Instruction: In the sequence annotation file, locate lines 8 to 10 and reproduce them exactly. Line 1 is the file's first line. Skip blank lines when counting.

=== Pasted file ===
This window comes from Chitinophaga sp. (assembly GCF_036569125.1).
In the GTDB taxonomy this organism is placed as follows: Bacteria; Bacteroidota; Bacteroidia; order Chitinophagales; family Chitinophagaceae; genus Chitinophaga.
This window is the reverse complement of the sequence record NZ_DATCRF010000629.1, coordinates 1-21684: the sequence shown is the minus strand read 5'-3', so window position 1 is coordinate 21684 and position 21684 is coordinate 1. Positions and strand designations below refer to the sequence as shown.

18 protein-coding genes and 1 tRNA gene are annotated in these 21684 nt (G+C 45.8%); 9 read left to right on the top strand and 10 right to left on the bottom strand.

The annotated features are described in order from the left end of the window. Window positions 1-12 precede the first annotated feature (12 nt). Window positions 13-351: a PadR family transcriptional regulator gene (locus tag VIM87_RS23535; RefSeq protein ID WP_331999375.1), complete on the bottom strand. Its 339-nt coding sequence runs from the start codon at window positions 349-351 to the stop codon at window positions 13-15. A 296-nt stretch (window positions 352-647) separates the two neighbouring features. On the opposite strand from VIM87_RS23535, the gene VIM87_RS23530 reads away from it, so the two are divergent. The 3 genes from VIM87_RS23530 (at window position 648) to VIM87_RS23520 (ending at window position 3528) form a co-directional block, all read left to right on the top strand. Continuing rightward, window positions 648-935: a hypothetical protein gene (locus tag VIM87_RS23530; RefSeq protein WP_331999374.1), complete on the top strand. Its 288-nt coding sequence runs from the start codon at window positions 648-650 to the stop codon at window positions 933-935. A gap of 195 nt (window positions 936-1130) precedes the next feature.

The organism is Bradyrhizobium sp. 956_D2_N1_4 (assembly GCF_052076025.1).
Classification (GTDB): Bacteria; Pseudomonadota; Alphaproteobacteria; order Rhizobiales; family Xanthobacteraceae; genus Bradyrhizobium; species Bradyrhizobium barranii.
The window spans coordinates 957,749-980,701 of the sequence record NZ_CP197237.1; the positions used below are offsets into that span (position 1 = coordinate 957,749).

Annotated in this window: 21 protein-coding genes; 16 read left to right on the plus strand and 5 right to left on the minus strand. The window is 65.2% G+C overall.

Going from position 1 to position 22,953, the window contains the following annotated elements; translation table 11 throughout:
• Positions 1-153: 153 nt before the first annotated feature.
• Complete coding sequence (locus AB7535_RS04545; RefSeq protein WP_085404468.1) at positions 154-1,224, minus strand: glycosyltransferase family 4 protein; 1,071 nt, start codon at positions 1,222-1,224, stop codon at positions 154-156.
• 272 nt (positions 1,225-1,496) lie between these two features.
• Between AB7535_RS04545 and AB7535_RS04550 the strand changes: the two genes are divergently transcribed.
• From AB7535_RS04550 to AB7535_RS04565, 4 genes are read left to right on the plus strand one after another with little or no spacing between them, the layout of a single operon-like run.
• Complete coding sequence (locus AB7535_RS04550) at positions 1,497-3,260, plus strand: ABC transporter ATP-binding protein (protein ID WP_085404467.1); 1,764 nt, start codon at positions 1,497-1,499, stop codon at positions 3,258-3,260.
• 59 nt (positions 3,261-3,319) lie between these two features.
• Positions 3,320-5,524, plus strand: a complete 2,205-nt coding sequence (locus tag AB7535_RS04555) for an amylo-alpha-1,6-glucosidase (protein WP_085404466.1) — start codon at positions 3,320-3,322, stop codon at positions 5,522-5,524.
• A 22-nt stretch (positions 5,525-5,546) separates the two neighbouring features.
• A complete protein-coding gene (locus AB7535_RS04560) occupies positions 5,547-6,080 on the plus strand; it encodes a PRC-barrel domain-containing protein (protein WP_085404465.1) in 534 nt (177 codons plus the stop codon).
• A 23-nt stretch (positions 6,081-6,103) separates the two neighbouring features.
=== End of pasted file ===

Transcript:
The window spans coordinates 957,749-980,701 of the sequence record NZ_CP197237.1; the positions used below are offsets into that span (position 1 = coordinate 957,749).

Annotated in this window: 21 protein-coding genes; 16 read left to right on the plus strand and 5 right to left on the minus strand. The window is 65.2% G+C overall.

Going from position 1 to position 22,953, the window contains the following annotated elements; translation table 11 throughout: